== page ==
College leader honored at luncheon

Published 10:15 pm Friday, May 27, 2016

Hampton Roads Community Foundation and its president and chief executive officer, Dr. Deborah DiCroce, have earned the 2016 Chancellor’s Award for Leadership in Philanthropy. The nomination for the award was made by Paul D. Camp Community College.

The award was presented at a luncheon ceremony at the Country Club of Virginia on April 19.

Hosted by the Virginia Foundation for Community College Education, the 11th annual event honors leading philanthropists from each of Virginia’s 23 community colleges, as well as the statewide foundation. This year’s class of distinguished philanthropy leaders has contributed a combined total of more than $11 million to Virginia’s community colleges.

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The Hampton Roads Community Foundation has been a long-time supporter of Paul D. Camp Community College. In 2014-15, the foundation committed $148,146 to launch a regional licensed practical nursing program at the college. This provided a much-needed service, as the nursing program was dropped by area public schools due to budgetary constraints.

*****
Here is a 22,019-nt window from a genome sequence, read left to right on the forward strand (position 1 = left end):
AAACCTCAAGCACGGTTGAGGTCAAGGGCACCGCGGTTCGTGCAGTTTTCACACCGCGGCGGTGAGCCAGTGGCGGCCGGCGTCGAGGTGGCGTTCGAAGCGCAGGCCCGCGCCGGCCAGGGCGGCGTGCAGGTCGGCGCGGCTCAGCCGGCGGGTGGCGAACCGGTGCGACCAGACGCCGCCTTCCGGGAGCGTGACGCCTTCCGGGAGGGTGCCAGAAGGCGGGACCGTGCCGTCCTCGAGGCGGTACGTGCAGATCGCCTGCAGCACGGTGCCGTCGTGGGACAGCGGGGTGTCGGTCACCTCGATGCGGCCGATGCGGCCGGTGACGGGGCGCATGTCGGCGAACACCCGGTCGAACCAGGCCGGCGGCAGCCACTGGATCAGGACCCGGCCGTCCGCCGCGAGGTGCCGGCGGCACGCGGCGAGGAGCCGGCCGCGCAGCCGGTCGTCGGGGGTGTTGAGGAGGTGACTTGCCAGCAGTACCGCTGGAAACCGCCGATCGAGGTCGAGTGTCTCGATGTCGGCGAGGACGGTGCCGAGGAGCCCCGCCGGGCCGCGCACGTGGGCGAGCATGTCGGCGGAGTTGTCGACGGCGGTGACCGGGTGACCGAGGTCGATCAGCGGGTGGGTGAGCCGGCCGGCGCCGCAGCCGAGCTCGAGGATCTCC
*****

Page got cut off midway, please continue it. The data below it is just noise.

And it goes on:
By recognizing this need and helping fill that gap between educational and employment opportunities in the area, HRCF has brought students’ dreams to a reality and changed lives in the community.

“In addition, HRCF has played integral roles in funding PDCCC’s career coach and GED programs, which are demonstrating great effectiveness in our market,” said Dr. Renee Felts, vice president for institutional advancement and executive director of the PDCCC Foundation.

In addition to helping community college students continue their education, donors play a critical role in Virginia’s workforce development efforts, according to keynote speaker Mike Petters, VFCCE board member and president and chief executive officer of Huntington Ingalls Industries.

“By supporting the foundation, you support access, affordability and student success at every one of Virginia’s community colleges across the state, from Big Stone Gap in southwestern Virginia to Melfa on the Eastern Shore — and 21 community colleges in between,” he said.